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Extensive documentation on the antimicrobial properties of essential oils and their constituents has been carried out by several workers. Although the mechanism of action of a few essential oil components has been elucidated in many pioneering works in the past, detailed knowledge of most of the compounds and their mechanism of action is still lacking. This knowledge is particularly important for the determination of the effect of essential oils on different microorganisms, how they work in combination with other antimicrobial compounds, and their interaction with food matrix components. Also, recent studies have demonstrated that nanoparticles (NPs) functionalized with essential oils have significant antimicrobial potential against multidrug-resistant pathogens due to an increase in chemical stability and solubility, decreased rapid evaporation and minimized degradation of active essential oil components. The application of encapsulated essential oils also supports their controlled and sustained release, which enhances their bioavailability and efficacy against multidrug-resistant pathogens. In the recent years, due to increasingly negative consumer perceptions of synthetic preservatives, interest in essential oils and their application in food preservation has been amplified. Moreover, the development of resistance to different antimicrobial agents by bacteria, fungi, viruses, parasites, etc. is a great challenge to the medical field for treating the infections caused by them, and hence, there is a pressing need to look for new and novel antimicrobials. To overcome these problems, nano-encapsulation of essential oils and exploiting the synergies between essential oils, constituents of essential oils, and antibiotics along with essential oils have been recommended as an answer to this problem. However, less is known about the interactions that lead to additive, synergistic, or antagonistic effects. A contributing role of this knowledge could be the design of new and more potent antimicrobial blends, and understanding of the interplay between the components of crude essential oils. This review is written with the purpose of giving an overview of current knowledge about the antimicrobial properties of essential oils and their mechanisms of action, components of essential oils, nano-encapsulated essential oils, and synergistic combinations of essential oils so as to find research areas that can facilitate applications of essential oils to overcome the problem of multidrug-resistant microorganisms .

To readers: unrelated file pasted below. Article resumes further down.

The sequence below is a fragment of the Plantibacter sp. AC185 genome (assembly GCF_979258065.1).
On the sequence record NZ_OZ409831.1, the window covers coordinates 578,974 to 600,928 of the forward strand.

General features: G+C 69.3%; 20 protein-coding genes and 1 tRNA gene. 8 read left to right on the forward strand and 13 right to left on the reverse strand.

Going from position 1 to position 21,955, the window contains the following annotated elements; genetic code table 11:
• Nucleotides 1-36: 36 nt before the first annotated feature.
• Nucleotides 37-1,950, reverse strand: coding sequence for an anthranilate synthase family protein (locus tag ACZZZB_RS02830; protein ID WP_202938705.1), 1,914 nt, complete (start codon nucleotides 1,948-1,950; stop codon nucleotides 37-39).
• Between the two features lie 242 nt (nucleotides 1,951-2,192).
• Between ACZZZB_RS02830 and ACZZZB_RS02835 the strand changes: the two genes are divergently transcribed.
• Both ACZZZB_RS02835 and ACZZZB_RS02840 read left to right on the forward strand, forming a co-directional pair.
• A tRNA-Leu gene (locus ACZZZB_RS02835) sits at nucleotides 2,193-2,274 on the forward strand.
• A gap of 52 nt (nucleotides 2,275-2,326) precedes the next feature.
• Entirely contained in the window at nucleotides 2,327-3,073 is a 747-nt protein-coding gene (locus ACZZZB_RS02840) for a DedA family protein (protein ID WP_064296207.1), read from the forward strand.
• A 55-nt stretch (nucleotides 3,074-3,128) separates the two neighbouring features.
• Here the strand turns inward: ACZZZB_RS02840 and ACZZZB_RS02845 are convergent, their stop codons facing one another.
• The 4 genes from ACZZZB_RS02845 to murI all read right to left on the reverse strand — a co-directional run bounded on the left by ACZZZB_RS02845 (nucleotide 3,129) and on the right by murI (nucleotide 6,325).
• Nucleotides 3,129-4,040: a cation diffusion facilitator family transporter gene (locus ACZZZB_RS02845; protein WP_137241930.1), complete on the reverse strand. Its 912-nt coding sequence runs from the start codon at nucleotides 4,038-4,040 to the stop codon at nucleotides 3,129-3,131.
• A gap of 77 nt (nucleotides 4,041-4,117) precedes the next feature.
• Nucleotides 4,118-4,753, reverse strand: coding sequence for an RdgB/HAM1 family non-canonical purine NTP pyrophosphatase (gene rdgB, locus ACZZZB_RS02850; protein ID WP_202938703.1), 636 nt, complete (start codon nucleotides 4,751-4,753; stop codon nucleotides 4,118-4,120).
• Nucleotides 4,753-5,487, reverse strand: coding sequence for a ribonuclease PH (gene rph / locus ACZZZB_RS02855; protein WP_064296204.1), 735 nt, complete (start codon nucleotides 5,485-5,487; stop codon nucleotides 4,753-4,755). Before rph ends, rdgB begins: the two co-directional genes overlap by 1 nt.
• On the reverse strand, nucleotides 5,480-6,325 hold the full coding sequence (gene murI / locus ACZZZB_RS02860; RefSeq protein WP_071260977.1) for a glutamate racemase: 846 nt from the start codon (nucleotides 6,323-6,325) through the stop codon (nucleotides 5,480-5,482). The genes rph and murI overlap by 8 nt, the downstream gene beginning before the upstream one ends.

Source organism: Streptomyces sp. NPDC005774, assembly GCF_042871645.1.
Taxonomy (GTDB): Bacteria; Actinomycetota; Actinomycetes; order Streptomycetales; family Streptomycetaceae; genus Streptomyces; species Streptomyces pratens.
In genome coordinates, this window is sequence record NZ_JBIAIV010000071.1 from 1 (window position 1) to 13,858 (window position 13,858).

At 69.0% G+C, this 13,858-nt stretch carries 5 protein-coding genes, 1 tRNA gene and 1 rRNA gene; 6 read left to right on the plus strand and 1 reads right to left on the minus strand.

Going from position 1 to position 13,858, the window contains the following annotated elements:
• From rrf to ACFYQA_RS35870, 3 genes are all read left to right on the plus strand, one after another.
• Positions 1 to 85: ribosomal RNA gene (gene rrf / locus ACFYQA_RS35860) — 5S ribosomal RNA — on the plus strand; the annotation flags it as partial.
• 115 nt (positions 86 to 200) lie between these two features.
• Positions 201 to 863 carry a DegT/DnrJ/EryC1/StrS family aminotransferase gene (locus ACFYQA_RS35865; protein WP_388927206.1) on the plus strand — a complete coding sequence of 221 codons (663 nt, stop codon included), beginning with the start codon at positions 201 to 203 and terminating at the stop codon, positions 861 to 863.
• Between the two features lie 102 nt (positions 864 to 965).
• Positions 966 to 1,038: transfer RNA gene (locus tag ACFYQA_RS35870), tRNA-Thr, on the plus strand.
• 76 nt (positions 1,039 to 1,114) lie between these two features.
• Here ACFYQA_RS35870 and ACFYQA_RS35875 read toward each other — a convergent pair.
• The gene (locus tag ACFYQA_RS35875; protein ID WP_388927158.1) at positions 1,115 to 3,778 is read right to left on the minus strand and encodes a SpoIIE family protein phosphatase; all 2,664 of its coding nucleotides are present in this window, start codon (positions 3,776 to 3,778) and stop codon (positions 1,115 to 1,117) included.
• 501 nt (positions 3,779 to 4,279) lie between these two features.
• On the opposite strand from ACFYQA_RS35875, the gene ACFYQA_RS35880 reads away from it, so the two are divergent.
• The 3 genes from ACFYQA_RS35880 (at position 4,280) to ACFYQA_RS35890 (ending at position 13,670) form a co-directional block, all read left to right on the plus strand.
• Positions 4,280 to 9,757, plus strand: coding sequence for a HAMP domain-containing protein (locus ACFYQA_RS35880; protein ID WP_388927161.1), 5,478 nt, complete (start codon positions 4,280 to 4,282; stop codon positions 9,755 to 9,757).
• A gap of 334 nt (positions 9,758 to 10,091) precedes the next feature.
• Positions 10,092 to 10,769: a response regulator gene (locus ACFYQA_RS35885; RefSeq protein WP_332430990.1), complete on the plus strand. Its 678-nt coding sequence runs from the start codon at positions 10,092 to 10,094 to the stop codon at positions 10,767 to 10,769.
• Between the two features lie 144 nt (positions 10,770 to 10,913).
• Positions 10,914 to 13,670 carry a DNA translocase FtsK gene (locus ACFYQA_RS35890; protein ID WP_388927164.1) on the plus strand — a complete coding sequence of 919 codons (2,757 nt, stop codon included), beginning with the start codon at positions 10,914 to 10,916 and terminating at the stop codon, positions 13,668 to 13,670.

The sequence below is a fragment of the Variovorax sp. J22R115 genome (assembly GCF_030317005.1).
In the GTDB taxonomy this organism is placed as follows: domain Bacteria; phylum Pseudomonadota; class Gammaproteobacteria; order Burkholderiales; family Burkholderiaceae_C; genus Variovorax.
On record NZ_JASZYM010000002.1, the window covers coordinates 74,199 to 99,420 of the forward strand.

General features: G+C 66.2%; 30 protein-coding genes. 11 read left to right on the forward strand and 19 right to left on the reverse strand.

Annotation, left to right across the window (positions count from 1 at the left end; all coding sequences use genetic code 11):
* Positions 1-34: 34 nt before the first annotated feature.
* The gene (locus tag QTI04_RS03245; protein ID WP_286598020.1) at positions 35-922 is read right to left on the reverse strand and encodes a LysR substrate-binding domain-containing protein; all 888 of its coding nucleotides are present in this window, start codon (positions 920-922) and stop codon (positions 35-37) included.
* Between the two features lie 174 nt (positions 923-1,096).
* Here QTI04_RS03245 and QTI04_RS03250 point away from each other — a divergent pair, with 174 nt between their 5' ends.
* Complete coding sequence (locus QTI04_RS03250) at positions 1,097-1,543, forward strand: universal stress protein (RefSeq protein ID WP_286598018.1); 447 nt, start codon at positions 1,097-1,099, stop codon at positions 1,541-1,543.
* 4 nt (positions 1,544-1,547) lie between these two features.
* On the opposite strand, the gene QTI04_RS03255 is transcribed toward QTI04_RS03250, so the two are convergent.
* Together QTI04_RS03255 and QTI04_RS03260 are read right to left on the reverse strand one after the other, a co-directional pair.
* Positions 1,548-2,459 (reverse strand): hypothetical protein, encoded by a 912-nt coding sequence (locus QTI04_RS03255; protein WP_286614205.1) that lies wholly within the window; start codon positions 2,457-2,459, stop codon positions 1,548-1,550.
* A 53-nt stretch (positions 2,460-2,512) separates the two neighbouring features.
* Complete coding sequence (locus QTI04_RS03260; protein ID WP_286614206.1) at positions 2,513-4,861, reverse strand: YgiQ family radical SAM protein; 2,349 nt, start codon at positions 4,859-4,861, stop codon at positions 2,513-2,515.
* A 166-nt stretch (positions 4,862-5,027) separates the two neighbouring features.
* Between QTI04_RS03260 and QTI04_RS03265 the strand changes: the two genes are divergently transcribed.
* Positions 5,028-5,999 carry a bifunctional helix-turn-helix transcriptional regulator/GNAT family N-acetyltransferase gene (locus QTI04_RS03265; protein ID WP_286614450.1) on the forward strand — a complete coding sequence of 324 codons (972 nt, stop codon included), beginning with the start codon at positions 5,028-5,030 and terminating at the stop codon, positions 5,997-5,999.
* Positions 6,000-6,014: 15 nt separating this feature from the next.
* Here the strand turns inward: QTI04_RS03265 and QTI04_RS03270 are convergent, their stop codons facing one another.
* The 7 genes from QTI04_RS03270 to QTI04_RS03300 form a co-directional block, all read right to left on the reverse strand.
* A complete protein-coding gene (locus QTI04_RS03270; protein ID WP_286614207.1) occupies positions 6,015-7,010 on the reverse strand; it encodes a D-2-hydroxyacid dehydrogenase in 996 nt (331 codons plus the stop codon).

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The antioxidant potential, antiglycation, and total phenolic content of essential oils (EOs) extracted from 19 medicinal plants were assessed. The variation in yield of the EOs with respect to altitude and season was also studied. The antioxidant potential of Pimenta dioica (L.) Merr., Psiadia terebinthina A.J. Scott, Laurus nobilis L., Piper betle L., and Citrus hystrix DC. showed IC50 values less/equivalent to the positive controls. Weak correlations were observed between the 1,1-diphenyl-2-picryl hydrazyl (DPPH) and xanthine oxidase (XO) assays as well as between the DPPH and nitric oxide radical scavenging (NO) assay and between the XO and 2,2 azinobis (3-ethylbenzothiazoline-6 sulphonic acid (ABTS) assay. Cupressus macrocarpa Hartw., L. nobilis, Cinnamomum zeylanicum Nees, and Psidium guajava L. successfully inhibited in vitro glycated end-products (IC50: 451.53 ± 3.00, 387.04 ± 1.53, 348.59 ± 3.34 and 401.48 ± 2.86 µg/mL respectively) compared to aminoguanidine (IC50: 546.69 ± 3.57 µg/mL). Some of the EOs had a high content of phenolic compounds. EOs such as P. dioica, P. terebinthina, L. nobilis, P. guajava, and C. hystrix were found to be rich in eugenol and other phenolic compounds. The EOs evaluated in the present study may have applications in the nutraceutical and pharmaceutical industries.